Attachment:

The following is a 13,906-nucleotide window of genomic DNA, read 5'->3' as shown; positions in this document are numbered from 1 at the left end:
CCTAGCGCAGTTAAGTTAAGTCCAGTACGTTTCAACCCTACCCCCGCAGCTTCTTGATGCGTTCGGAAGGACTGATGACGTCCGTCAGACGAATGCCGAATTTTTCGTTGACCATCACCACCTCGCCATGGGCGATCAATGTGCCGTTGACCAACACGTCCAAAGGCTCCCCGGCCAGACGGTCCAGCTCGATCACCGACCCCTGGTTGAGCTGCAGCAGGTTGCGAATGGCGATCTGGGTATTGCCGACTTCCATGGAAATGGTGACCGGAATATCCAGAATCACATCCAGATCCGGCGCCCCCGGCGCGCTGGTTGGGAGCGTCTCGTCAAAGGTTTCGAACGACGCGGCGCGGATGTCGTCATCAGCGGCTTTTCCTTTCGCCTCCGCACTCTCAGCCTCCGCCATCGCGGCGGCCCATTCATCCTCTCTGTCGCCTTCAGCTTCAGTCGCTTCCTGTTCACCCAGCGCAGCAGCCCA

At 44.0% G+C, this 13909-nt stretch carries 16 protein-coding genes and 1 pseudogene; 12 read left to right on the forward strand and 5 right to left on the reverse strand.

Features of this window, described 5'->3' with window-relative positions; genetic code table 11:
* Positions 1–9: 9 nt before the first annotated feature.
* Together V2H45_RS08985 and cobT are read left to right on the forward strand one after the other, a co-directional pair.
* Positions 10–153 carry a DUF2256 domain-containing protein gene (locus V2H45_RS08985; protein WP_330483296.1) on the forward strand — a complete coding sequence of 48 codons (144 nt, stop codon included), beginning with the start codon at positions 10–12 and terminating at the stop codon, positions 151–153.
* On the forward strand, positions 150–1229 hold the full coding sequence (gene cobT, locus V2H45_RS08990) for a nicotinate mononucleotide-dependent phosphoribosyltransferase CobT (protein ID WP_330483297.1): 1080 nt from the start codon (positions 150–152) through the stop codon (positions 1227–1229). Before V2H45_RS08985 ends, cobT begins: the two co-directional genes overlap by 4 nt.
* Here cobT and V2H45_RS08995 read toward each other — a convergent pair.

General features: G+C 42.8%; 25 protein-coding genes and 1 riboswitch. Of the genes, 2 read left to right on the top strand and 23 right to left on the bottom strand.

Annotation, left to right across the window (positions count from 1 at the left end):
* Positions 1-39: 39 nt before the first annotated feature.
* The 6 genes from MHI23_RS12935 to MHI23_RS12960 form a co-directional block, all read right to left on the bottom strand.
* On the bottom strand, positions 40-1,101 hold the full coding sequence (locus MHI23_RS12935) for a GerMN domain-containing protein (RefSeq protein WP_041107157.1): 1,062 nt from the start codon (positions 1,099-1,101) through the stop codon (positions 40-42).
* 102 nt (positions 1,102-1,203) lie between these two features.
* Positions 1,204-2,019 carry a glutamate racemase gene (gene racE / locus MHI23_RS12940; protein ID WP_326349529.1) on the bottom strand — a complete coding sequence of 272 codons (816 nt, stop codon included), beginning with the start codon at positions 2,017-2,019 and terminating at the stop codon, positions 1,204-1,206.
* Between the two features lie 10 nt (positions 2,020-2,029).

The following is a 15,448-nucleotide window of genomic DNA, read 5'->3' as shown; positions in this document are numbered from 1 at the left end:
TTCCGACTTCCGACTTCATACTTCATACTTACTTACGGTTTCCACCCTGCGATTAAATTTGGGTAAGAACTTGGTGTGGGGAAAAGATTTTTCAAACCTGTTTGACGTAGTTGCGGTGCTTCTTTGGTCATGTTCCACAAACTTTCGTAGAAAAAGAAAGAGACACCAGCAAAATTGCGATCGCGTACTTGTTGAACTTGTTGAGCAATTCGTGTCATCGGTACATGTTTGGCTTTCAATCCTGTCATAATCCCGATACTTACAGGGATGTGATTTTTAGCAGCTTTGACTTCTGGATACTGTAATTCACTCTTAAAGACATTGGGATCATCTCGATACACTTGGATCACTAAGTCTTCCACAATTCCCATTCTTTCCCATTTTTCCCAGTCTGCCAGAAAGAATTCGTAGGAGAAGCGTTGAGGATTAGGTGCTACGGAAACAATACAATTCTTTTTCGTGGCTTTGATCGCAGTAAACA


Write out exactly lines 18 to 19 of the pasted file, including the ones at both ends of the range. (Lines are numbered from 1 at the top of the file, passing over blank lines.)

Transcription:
The following is a 15,448-nucleotide window of genomic DNA, read 5'->3' as shown; positions in this document are numbered from 1 at the left end:
TTCCGACTTCCGACTTCATACTTCATACTTACTTACGGTTTCCACCCTGCGATTAAATTTGGGTAAGAACTTGGTGTGGGGAAAAGATTTTTCAAACCTGTTTGACGTAGTTGCGGTGCTTCTTTGGTCATGTTCCACAAACTTTCGTAGAAAAAGAAAGAGACACCAGCAAAATTGCGATCGCGTACTTGTTGAACTTGTTGAGCAATTCGTGTCATCGGTACATGTTTGGCTTTCAATCCTGTCATAATCCCGATACTTACAGGGATGTGATTTTTAGCAGCTTTGACTTCTGGATACTGTAATTCACTCTTAAAGACATTGGGATCATCTCGATACACTTGGATCACTAAGTCTTCCACAATTCCCATTCTTTCCCATTTTTCCCAGTCTGCCAGAAAGAATTCGTAGGAGAAGCGTTGAGGATTAGGTGCTACGGAAACAATACAATTCTTTTTCGTGGCTTTGATCGCAGTAAACA